12. The Spanish Prisoner

the-spanish-prisoner

This is, without a doubt, a true Mamet film. It’s written and directed by him and it co-stars many of his familiar faces. The only trope missing from this film is his usual sweary dialogue, though it doesn’t make the banter between the characters any less entertaining. In a way, this film represents an old-fashioned Hitchcock mystery thriller loaded with Mamet’s witty dialogue.

Like many Hitchcock films, it involves a MacGuffin, who in this case is an unspecified chemical process that corporate engineer Joe (Scott Campbell) has invented. This particular process will grant his company so much money that, when he writes down the specific number on a chalkboard, his boss (Ben Gazzara) and associate (Mamet regular Ricky Jay) are stunned and unable to say anything clever.

In Mamet’s usual critique of the dehumanizing effects of cutthroat business practices, Joe is worried whether he will receive adequate compensation for his efforts, and confides this to a friendly stranger, Jimmy (Steve Martin), who he meets during a business retreat. Jimmy warns him of the position he’s in, telling him, “If they are indebted to you morally but not legally, my experience is they will give you nothing, and they’ll begin to act cruelly toward you.”

During this business retreat he also meets two attractive women, a new secretary for his company named Susan (Mamet’s current wife Rebecca Pidgeon), and FBI agent Pat (Felicity Huffman). Soon enough, Joe becomes embroiled in a complicated con that involves more than just the theft of his lucrative invention, but also murder.

A standout in the film is Steve Martin, who plays one of his rare villainous roles. It’s a cliche, but comedians tend to be very good at drama – sometimes even better. Mamet, as well as Woody Allen, has stated this phenomenon as well as Martin are just another example of this. Martin slips into his character seamlessly; perfectly natural when he manufactures kinship with our hero and subtly menacing when he reveals his true nature. You could almost see the makings of a great Tom Ripley.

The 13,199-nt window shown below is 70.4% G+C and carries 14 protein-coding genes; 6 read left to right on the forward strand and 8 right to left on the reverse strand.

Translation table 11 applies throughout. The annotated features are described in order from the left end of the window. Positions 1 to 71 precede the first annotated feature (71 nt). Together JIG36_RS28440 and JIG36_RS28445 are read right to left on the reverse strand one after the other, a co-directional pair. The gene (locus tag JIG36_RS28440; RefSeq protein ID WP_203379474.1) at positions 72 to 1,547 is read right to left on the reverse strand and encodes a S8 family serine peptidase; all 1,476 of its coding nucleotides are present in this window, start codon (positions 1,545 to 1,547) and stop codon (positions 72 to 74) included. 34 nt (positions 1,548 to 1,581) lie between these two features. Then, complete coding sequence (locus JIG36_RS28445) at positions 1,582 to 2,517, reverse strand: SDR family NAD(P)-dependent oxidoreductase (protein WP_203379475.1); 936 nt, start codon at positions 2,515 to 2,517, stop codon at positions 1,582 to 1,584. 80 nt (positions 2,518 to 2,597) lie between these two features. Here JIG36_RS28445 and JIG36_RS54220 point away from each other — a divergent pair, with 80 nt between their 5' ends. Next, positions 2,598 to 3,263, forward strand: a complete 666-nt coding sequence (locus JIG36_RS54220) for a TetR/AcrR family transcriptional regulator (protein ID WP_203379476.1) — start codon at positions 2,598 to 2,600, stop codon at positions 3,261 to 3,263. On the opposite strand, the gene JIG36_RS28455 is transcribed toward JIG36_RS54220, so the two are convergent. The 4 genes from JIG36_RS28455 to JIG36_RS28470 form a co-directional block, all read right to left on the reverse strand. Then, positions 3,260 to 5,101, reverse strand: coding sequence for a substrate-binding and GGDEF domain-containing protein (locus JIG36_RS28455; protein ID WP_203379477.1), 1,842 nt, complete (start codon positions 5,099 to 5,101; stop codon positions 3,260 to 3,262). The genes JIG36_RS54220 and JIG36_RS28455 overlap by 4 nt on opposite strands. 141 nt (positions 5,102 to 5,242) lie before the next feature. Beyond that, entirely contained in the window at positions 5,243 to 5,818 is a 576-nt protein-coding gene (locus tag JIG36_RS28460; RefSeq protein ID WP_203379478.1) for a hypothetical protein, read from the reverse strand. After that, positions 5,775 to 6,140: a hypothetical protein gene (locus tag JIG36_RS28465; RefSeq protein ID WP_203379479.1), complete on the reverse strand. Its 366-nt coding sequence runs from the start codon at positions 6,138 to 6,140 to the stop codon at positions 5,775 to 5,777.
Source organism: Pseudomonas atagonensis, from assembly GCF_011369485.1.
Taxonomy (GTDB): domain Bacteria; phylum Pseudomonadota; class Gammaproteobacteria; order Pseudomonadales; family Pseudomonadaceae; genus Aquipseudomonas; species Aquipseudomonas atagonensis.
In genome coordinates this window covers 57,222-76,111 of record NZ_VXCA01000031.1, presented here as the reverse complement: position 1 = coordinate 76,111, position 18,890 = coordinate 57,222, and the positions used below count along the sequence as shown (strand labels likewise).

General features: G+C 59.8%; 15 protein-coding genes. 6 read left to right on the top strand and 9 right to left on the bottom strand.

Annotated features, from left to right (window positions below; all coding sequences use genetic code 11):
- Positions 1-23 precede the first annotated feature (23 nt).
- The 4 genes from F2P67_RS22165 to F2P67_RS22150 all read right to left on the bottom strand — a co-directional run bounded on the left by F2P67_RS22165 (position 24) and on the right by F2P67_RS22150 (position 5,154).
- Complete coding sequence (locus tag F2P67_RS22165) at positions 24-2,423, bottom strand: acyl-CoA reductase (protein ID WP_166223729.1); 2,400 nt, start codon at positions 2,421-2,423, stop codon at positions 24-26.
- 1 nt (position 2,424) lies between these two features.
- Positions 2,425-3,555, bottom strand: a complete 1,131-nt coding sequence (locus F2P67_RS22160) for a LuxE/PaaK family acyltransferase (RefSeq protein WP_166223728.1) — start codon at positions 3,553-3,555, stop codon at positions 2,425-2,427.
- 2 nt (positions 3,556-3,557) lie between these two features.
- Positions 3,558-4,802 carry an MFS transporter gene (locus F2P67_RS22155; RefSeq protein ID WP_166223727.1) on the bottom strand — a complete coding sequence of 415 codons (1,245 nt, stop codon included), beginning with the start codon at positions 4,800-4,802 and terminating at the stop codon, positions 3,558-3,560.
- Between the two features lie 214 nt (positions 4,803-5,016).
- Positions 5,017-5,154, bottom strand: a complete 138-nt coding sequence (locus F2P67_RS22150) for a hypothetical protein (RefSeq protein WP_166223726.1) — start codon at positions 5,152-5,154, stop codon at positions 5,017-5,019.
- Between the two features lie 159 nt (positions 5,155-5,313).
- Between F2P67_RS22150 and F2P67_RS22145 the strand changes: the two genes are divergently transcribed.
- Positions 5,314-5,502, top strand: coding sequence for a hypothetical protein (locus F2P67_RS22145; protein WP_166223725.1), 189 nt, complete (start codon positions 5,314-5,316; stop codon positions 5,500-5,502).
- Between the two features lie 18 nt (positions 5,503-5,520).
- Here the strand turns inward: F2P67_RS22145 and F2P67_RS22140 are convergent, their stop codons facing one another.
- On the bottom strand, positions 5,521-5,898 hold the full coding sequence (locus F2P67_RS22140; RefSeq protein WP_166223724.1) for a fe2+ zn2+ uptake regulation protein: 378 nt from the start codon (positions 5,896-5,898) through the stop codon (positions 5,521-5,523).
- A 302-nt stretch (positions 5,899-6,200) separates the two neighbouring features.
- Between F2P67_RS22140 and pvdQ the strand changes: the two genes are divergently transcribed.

Mamet published an infamous treatise on the philosophy of good drama called “Three Uses of the Knife”, which is beloved by both screenwriters and playwrights. “The Spanish Prisoner” is one of the finest examples of his incredible grasp on structure and drama. The mechanics of the plot, however, might be confusing, requiring multiple viewings.

Many found the twists rather predictable but even so, it’s not really about the twists and turns of the story. It’s more about the delicious way Mamet unfolds the plot. It’s all about the ride. And even if the plot loses you, there’s much to enjoy with Mamet’s natural gift of conversation.

 

11. The Verdict

The Verdict (1982)

“The Verdict” is one of Sidney Lumet’s greatest films, and that’s saying something, with films like “Network” and “Dog Day Afternoon” in his repertoire; however, much of its greatness is owed to Mamet’s humble and powerful screenplay. Adapting the screenplay from Barry Reed’s book, the film underwent numerous rewrites, but Lumet eventually went with Mamet’s original script in order to retain the grittiness of its original vision.

Paul Newman plays Frank Calvin, an alcoholic and disgraced Boston lawyer who finds a shot at redemption with a malpractice case. Like many great courtroom films, he has to face giant entities; in this case, those entities are his own city, the Catholic church, and a high-priced lawyer (James Mason).

The story itself is nothing special, especially with the rise of John Grisham adaptations that would eventually appear onscreen, but none of them are as effective or as earnest as “The Verdict”. Calvin is one of cinema’s ultimate redemptive losers, and the epitome of a boozehound with a heart of gold.

You almost can’t believe that he can win, and when he gets a settlement offer you beg him to take it, not wanting to see him fall even lower. Newman plays the part without any of his usual star charm, giving the character an intimate vulnerability, with his beautiful blue eyes brimming with sadness and desperation. Even if you’ve seen the film countless times, you can’t help but feel nervous until the final verdict.

Aside from Newman, the film has a perfect supporting cast, with icons like Jack Warden, Charlotte Rampling, Milo O’Shea, and James Mason. In 2013, The Writers Guild of America ranked the screenplay #91 of the 101 greatest screenplays ever written.

Strangely, the screenplay was actually enhanced, thanks to Lumet, who convinced Mamet to change the ending of the script, which had an open ending because he at first refused to show the final verdict. “The Verdict” is one of those rare perfect films where everything just seems to work, and is without a doubt Mamet’s greatest screenplay adaptation from a novel.

 

 

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  • Sasha Kozak

    cheers, not seen Glengarry Glen Ross before

  • David Morgan-Brown

    Nice to see the great Mamet get some rep on this site. There’s still plenty of films I’m keen to see from him, though I love Homicide, Glengarry Glen Ross, and Heist. He’s one of the best screenwriters in cinema’s history, and a damn fine director as well